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Andrés Pereira Paz

Venue: Gropius Bau

Andrés Pereira Paz

Born 1986 in La Paz, BO – lives and works in Berlin, DE

As fires ravaged its native Amazon habitat in 2019, a solitary guajojó bird made an unlikely journey; it flew to extraordinary heights to find safety in La Paz, Bolivia. Its sighting there caused a sensation and was reported in the local press. Within the darkness of this immersive installation, the guajojó is heard but not seen; its heartbeat and call resonate in a space softly illuminated by spheres of slow-burning fire and inhabited by celestial bodies, whose shadows on the surrounding walls seem to be falling from the sky, breaking apart, and disintegrating. Amidst this skyscape in turmoil, time seems to stand still as history repeats itself in an endless cycle of exploitation and anguish. For Andrés Pereira Paz, the bird’s tenacity speaks to the contemporary collective trauma of migration and displacement, in which escape is exceptionally arduous and return often impossible. It also embodies the instinctual desire to overcome adversity and flourish.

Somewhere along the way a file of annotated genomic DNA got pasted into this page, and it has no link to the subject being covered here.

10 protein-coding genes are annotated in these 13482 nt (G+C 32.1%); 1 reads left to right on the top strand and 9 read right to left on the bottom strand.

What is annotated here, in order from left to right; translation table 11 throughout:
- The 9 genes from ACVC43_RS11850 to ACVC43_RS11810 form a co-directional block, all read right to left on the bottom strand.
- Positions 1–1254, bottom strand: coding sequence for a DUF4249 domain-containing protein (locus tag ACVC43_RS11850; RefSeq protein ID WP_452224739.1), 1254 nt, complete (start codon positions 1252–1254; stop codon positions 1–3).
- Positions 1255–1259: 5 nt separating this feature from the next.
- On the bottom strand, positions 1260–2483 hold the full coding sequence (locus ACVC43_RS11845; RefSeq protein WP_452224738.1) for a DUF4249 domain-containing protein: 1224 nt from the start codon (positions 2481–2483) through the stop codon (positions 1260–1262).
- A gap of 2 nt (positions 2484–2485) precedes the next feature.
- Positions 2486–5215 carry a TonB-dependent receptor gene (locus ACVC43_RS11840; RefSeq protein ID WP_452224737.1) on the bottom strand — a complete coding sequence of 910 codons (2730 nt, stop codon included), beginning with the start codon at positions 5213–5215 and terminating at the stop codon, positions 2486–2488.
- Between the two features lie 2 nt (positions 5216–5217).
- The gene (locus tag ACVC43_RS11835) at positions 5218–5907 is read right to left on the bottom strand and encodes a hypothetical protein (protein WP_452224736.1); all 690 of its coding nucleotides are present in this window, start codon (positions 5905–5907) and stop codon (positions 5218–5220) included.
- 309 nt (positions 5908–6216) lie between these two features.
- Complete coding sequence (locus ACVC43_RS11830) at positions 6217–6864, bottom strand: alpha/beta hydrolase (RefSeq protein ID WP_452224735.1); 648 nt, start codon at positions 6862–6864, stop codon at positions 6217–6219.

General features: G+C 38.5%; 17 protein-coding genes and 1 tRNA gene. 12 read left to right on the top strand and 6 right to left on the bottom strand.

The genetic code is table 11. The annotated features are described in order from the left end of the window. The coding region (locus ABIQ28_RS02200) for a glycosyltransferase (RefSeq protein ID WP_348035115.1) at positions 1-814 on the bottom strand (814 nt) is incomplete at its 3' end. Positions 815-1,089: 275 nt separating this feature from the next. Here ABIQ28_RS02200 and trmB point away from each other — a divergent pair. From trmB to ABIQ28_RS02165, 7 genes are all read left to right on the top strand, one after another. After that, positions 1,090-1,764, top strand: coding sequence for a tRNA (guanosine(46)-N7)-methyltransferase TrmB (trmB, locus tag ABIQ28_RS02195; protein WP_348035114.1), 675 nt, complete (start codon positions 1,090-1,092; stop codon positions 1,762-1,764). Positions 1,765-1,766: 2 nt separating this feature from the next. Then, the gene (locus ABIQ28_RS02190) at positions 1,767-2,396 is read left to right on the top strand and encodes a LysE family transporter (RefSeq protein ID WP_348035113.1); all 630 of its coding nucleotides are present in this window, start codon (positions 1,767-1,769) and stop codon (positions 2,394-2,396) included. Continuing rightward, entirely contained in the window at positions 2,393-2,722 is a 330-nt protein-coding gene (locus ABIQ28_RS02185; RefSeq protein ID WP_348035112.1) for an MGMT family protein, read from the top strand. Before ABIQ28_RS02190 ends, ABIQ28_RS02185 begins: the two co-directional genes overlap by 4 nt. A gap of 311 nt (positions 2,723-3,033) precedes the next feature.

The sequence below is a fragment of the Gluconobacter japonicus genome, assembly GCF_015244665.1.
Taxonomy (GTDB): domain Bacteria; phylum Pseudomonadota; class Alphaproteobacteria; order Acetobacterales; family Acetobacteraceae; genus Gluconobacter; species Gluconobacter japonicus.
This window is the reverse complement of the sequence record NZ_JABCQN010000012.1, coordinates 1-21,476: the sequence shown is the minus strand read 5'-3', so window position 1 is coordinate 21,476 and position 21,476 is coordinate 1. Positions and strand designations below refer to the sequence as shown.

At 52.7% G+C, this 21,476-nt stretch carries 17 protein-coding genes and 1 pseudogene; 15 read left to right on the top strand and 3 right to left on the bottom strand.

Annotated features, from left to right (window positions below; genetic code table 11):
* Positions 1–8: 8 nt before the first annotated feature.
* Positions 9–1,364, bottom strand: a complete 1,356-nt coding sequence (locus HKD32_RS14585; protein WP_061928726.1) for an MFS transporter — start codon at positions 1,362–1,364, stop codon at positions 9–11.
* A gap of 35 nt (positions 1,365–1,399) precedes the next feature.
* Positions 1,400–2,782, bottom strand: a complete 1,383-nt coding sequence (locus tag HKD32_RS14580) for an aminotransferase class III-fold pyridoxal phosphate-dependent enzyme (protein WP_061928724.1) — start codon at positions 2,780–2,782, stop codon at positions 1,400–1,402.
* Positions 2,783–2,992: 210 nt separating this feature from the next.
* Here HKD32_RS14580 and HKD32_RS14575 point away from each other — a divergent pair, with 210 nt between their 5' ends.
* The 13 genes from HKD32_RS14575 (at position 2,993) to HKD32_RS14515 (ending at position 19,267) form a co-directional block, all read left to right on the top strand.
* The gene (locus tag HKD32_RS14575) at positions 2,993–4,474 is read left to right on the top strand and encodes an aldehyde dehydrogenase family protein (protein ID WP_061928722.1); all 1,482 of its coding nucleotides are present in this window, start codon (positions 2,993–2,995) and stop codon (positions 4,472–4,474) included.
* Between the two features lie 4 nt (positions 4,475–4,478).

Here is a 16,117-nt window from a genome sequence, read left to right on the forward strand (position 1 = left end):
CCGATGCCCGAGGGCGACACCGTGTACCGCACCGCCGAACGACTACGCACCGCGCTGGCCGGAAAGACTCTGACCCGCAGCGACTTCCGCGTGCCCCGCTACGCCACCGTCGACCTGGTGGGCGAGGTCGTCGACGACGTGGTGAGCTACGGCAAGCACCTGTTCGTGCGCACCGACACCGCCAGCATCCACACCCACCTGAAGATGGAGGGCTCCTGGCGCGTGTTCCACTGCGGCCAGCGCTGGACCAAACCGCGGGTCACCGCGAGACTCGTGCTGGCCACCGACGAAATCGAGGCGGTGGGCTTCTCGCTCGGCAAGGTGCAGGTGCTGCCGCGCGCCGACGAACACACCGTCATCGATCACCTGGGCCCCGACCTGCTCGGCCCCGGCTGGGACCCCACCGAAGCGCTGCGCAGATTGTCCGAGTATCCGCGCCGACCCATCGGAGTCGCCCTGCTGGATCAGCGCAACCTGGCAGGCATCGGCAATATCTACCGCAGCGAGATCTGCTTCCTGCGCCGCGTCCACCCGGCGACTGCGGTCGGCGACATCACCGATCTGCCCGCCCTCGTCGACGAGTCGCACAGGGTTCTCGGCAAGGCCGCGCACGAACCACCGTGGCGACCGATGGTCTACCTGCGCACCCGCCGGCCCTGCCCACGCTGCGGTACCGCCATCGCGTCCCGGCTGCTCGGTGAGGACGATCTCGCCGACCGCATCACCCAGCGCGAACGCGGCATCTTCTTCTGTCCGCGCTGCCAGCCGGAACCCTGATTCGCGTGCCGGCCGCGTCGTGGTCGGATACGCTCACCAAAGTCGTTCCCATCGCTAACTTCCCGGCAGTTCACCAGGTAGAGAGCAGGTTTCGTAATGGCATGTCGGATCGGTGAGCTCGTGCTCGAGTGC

The metallic sculptural stars which accompany the flying bird, reference the line drawings in the seventeenth-century manuscripts of Felipe Guáman Poma de Ayala (c. 1535–c. 1615). Born into a noble Inca family shortly after Spanish colonization, he is known as the first Amerindian chronicler; his accounts describe the colonial oppression and violence against the original inhabitants of the Andes. The collective wound inflicted by this brutal past has yet to heal, especially because this history persists today in the ongoing violence and destruction of ecosystems and Indigenous communities. A bird of ill omen in Bolivian tradition, the guajojó’s song and dramatic migration seem like an eerie premonition of the devastating consequences of human infringement on the natural world. A recurring motif in Pereira Paz’s work is the idea that the syncretic nature of contemporary Bolivian—indeed, Latin American—identity can never be fully grasped without acknowledging the complex, often contradictory processes of colonization, and repairing the damage it inflicted.

Renata Cervetto

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